The Democratic National Committee declined to comment when asked about the recent influx of voters moving to the GOP.

And while Republican officials quickly gained recognition for the move, the event picked up shortly after Trump left the White House. However, the specific cause or reason for the shift remains unclear.


At least some of the newly registered Republicans are actually Democrats who crossed over to vote against Trump-backed candidates in GOP primaries. Such voters are likely to vote Democratic again this November.

But the scope and breadth of the party switching suggests something much bigger at play.

Over the last year, nearly every state — even those without high-profile Republican primaries — moved in the same direction as voters by the thousand became Republicans. Only Virginia, which held off-year elections in 2021, saw Democrats notably trending up over the last year. But even there, Democrats were wiped out in last fall’s statewide elections.

In Iowa, Democrats used to hold the advantage in party changers by a 2-to-1 margin. That’s flipped over the last year, with Republicans ahead by a similar amount. The same dramatic shift is playing out in Ohio.

In Florida, Republicans captured 58 percent of party switchers during those last years of the Trump era. Now, over the last year, they command 70 percent. And in Pennsylvania, the Republicans went from 58 to 63 percent of party changers.


The current Republican advantage among party successors plays with particular brutality in the country’s suburbs.

The AP found that the Republican advantage was greater in suburban “peripheral” regions, based on classifications from the Center for Disease Control and Prevention, compared to small towns and districts. Last year, compared to the last years of the Trump era, Republicans increased their share of party successors in 168 of the 235 suburban regions surveyed by the AP – 72 percent.

It includes suburban counties throughout Georgia, Iowa, North Carolina, Pennsylvania, Tennessee, Texas, Ohio, Virginia and the states of Washington.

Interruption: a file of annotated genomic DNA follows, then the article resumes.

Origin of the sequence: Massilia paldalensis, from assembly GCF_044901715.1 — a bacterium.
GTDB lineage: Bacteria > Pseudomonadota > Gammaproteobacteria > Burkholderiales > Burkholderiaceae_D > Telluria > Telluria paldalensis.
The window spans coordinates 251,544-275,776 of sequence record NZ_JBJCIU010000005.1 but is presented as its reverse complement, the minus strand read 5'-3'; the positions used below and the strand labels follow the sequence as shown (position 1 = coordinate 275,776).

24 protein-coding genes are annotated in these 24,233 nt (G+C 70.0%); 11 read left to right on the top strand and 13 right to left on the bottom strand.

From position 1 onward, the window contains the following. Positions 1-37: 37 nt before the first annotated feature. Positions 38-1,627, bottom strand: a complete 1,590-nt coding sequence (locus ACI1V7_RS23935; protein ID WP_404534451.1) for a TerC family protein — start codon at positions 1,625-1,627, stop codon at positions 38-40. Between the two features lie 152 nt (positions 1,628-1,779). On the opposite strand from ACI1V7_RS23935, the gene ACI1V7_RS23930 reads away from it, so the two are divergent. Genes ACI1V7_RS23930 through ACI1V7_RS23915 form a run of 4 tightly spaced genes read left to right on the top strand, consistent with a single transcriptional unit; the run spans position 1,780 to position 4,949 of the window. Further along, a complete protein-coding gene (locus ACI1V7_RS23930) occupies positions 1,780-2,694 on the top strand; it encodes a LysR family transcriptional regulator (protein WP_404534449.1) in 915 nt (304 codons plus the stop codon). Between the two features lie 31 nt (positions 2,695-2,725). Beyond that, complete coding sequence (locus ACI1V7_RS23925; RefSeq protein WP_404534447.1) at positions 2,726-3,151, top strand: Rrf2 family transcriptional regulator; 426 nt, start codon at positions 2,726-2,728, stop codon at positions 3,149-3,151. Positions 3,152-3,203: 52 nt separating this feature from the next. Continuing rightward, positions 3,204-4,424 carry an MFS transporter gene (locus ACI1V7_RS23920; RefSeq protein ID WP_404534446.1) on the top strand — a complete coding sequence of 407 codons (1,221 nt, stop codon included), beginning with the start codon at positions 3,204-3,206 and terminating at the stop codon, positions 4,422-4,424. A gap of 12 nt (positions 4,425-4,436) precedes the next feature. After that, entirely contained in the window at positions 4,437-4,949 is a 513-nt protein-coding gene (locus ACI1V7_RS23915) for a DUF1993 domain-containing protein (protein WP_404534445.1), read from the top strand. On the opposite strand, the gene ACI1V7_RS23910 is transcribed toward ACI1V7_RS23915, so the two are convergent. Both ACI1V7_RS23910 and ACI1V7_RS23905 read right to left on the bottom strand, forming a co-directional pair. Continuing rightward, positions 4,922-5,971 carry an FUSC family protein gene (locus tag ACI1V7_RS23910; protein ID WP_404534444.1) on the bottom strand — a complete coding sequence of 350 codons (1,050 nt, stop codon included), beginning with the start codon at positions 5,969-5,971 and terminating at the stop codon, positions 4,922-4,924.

Republicans also bought land in several suburban districts, where the CDC is grouped into medium-sized cities and is called “medium meters” – more than 62 percent of these districts, 164 of which, all experienced republican growth. They range from suburban counties north of Denver such as Larimer to Los Angeles areas such as Ventura and Santa Barbara, California.

The Republican advantage is almost universal, but in some areas it is stronger than in others.

For example, in Lorain County, Ohio, near Cleveland, last year almost every party changer became a Republican. Even if the Democrats won three-quarters of the changing parties in the same province at the end of the Trump era.

Some conservative leaders fear that GOP profits in the suburbs could be curtailed if Republicans do not do a better job of explaining suburban voters what they stand for – rather than what they oppose. Emily Seidel, who runs the Koch-sponsored Americans for Prosperity, says her network has seen first-hand voters in the suburbs distancing themselves from Democrats who “take serious political positions.”

“But that doesn’t mean they’re also ready to vote against lawmakers. In fact, they doubt the two options they have,” Seidel said. “Lesson here: Candidates need to assert their views. They need to give voters something to make money on, not something they can deal with.”

In Larimer County, Colorado, 39-year-old homeowner Jessica Kroells says she will no longer vote for Democrats, even though she was a trusted Democratic voter by 2016.

There was not a single “aha chance” to persuade him to move, but in 2020 he said the Democratic Party had “left me.”

“The party itself is no longer a democrat, it is progressive socialism,” he said, drawing attention in particular to Biden’s plan to eliminate students’ billions in debt.